Coinbase's trading volumes dwindle ahead of earnings, retail volume could have 'bottomed out'

Quick Take

  • Coinbase is set to share its first quarter earnings on Thursday amid a turbulent regulatory environment and with trading volumes dwindling.

Coinbase is slated to deliver its first-quarter earnings after the close on Thursday, and all eyes will be on trading volumes and monthly transacting users after the period was dominated by regulatory concerns.

The two metrics will offer insight into how the exchange performed during the quarter. Interest income from USDC helped the exchange beat revenue estimates in the last quarter and will be important again. 

The exchange beat revenue estimates in the fourth quarter of 2022, but retail trading volumes continued deteriorating.

What to watch

Overall spot trading volumes on crypto exchanges ticked higher during the first quarter as crypto prices soared, according to The Block's Data Dashboard. Coinbase's fluctuated during the period and TD Cowen analysts noted that the exchange's average daily spot volume per month continues to trend lower. 

Spot trading volume on Coinbase came in at $49.4 billion in March, down 46% from the $91.8 billion in a year-ago period, according to The Block's data.

"We think the regulatory crackdown on crypto banking in the U.S. (24/7 transaction support networks at Signature and Silvergate) could be playing a role here," TD Cowen analysts led by Stephen Glagola said. 

Needham estimates trading volume remained flat quarter on quarter, which would be the first time since the crypto winter began that the exchange's quarterly volume did not decline.

"This gives us optimism that retail volume could have bottomed. Additionally, alt-coin trading as a percent of total trading volume on Coinbase has increased, indicating increased retail risk-taking in crypto," Needham's preview note read. 

USDC interest income

Interest income from USDC came in at $146 million in the last quarter, up more than 100% from the previous quarter, even as full-year revenue fell. This income helped improve the exchange's revenue during the quarter. 

The decline in the circulating supply of USDC and the stablecoin's own banking issues during the first quarter, as it de-pegged following the collapse of Silicon Valley Bank, may impact Coinbase's bottom line going forward. 

USDC total supply, source: The Block

"The de-peg may have ignited a confidence crisis, and yes, the lower circulating supply (e.g. USDC market cap) is likely to have an impact on 2023 earnings," Ryan Coyne, a senior associate at Mizuho, told The Block. 

Coinbase's interest income payout is determined by the following formula, based on its revenue-sharing agreement with Circle.

"So given that COIN’s interest income is derived on a TTM basis, the recent decline in USDC in circulation will have a lagged impact," Coyne said. It may modestly impact 1Q results but will have a more outsized impact as the year progresses, Coyne concluded.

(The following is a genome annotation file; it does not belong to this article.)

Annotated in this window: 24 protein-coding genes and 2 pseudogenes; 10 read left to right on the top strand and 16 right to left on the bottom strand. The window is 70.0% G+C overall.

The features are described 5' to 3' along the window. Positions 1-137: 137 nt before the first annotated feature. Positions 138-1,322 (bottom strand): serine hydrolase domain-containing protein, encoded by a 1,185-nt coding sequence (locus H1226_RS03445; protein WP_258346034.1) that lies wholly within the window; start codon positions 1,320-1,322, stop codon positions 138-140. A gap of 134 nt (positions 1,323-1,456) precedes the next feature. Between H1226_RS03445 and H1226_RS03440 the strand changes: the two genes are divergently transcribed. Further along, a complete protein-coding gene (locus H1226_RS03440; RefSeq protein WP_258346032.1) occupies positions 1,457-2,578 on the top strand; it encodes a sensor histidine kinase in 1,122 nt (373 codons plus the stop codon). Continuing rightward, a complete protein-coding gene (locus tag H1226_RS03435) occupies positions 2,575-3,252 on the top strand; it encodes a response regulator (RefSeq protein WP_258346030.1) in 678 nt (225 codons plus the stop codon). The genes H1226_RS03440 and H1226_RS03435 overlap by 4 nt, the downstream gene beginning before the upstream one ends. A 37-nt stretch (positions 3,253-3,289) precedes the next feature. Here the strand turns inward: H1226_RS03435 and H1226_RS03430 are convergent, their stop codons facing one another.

Needham's John Todaro echoed Coyne's comments, noting the de-peg happened at the end of the quarter. Todaro said Needham expects lower interest income for Q2 2023. "This should partially be offset if we get 1-2 more rate hikes."

Mizuho lowered its price target for Coinbase to $27 from $30, citing muted trading volumes and the sharp decline in USDC market cap as "likely to weigh on transaction revenue and interest income."

Shares in the exchange were trading at $49.13 around 12:30 p.m. ET, down 4.2% since the open, according to TradingView data. 


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Coinbase stock had taken off at the beginning of the year, rising 72% from all-time lows in December. The stock's rally has met headwinds as the exchange faces regulatory scrutiny. 

Coinbase vs. the SEC

Coinbase has sued the SEC before the regulator could advance its prospective case against the exchange.  

The lawsuit seeks clear answers surrounding crypto rulemaking. It may be the company's best chance to take on the SEC and speed up a lengthy court battle it already faced. 

© 2023 The Block. All Rights Reserved. This article is provided for informational purposes only. It is not offered or intended to be used as legal, tax, investment, financial, or other advice.

About Author

Adam Morgan is a reporter covering cryptocurrency, financial markets, and economics – anything from price movements, earnings reports, and inflation to the U.S. Federal Reserve interest rate decisions and everything in between. Adam is based in London.


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